Sylviane’s experience with immigration was anything but pleasant, and she states how that made her journey to settling down in the US all the more difficult. “The immigration in Georgia was so difficult for me, every time I went to immigration, it was like they didn’t believe me like they thought I was lying,” she says. Because Sylviane’s immigration process began with turning a tourist visa into a marriage petition, everything about her marriage and her journey to the US was being scrutinized. However, because of the culture in Cameroon, there were things that Sylviane says were simply not things she knew or remembered because she didn’t think they were that important. “They would ask me for the exact address of a place I had been or somewhere I had worked and I just didn’t know. These were places that I knew how to get to because I had been there so many times, it was second nature,” she gives as an example.

However, the process smoothed out eventually, especially after Sylviane and her husband moved to North Carolina. With the help of the Hope Team and the hard work of Sylviane and her husband, she is now a proud lawful permanent resident. With luck, she hopes to bring over her daughter soon, as she can now petition for her as well.

Calling America Home

When asked if she feels at home here, Sylviane takes a moment to reflect. She says that although she’s been in the US for almost six years, she didn’t really start feeling like she belonged and was at home here until quite recently. Reflecting, she chalks it up to the fact that she was hesitant to truly settle and put down roots. However, upon reflecting on herself, she decided that she needed to stop living in the past and look forward to the future; “there’s no use just thinking about the past and the life I had then. This is the life I have now and I have to work to move into the future in this new life and home.”

With this new outlook, Sylviane also describes how she has changed. The way she views herself and her identity shifted once she decided to be more welcoming to the changes in her life. As a result, she’s started branching out more, like going into the office to build a relationship with her coworkers, rather than working from home. She also describes how she’s become more adventurous and open with food, expanding the dishes she’ll try, especially the American ones. Although she still loves to eat and cook Cameroonian food, she’s open to experiencing the cuisine her new home has to offer. When asked if her husband likes her cooking, she laughs, saying that he actually prefers the African food over the American food he is used to.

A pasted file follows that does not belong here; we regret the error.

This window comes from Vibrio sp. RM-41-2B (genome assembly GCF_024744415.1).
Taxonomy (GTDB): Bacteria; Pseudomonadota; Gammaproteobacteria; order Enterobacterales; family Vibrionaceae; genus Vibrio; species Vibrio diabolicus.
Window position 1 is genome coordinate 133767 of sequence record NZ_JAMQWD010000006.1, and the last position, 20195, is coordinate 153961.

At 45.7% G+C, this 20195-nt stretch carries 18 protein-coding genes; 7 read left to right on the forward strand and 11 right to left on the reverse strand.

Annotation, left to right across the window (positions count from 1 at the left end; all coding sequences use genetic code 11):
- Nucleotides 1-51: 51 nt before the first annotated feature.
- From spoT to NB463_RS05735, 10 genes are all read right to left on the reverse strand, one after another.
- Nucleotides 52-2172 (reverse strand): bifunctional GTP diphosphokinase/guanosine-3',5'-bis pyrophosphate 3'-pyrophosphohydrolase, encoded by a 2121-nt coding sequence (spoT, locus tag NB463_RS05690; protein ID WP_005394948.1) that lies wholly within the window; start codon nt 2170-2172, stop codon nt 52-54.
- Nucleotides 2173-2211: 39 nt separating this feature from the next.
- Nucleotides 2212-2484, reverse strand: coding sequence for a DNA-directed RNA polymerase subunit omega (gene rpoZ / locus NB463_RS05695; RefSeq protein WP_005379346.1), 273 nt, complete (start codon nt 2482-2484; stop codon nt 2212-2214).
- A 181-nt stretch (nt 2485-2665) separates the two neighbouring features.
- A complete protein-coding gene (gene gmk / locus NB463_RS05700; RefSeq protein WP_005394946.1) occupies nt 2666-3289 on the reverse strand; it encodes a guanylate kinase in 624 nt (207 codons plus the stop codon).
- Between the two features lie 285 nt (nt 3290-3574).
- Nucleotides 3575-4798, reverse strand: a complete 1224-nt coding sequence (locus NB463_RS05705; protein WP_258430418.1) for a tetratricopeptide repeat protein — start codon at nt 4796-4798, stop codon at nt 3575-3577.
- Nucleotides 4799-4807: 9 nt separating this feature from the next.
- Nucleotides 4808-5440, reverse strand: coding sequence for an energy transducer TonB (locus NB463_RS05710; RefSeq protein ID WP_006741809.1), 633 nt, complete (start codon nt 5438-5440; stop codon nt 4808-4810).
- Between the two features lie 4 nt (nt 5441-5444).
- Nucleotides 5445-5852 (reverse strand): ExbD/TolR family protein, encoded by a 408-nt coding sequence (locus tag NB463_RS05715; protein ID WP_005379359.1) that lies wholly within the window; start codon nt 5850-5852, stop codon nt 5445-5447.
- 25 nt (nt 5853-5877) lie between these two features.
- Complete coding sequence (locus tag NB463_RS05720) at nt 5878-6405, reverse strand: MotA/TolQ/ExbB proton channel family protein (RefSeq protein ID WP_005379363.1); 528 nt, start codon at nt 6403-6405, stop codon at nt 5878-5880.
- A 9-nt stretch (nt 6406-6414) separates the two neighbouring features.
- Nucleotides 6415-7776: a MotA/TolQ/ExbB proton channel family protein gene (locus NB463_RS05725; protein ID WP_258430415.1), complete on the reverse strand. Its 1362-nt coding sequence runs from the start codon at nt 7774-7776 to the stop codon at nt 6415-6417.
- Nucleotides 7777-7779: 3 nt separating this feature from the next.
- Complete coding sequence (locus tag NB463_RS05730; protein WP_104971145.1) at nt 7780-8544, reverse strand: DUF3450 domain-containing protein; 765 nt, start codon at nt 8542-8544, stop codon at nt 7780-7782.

Although her start in the US was a bit rocky, Sylviane found her footing and is excited to see what the future holds. Looking forward, she is beginning to create new dreams for herself, like how she wants to own her own home one day and wants to bring her daughter to the US to the true family she hopes for. When asked if she ever wants to return to Cameroon, she doesn’t hesitate to say yes; “That’s still where my heart is, but my heart is also here now. I don’t know what is in the future, but I would love to go back someday.” Thinking about it, she sees a potential life of living in both places throughout. Essentially, she now has two places to call home, which is a wonderful sentiment.

Community and Immigrants

When asked what her message to the community about immigrants was, she had a wonderful sentiment.

“The world is such a big and diverse place and everyone has different experiences. Because of this, we learn and adjust to different cultures. Something that I think is normal may be completely incomprehensible in different countries. But just because the big world has become a small village, we don’t have to judge someone according to our standards. Everyone is unique and different and has something to bring to the table. That’s what makes the world a beautiful place. 

What I think people should know is that everyone should be treated with respect. Everyone is good at different things and we all have our strengths and weaknesses. Having a diverse community means that we bring everyone’s strengths together. Traveling made me understand that just because someone doesn’t speak the way we do does not mean they are not smart. And coming to America contributes a lot to this realization. We all have our skills and ways to contribute. If we respect each other, that goes a long way. 

Coming to America was tough, but I know it made me a better person compared to who I used to be. And now that I have finally adjusted my mindset, I’m ready to live my American dream.”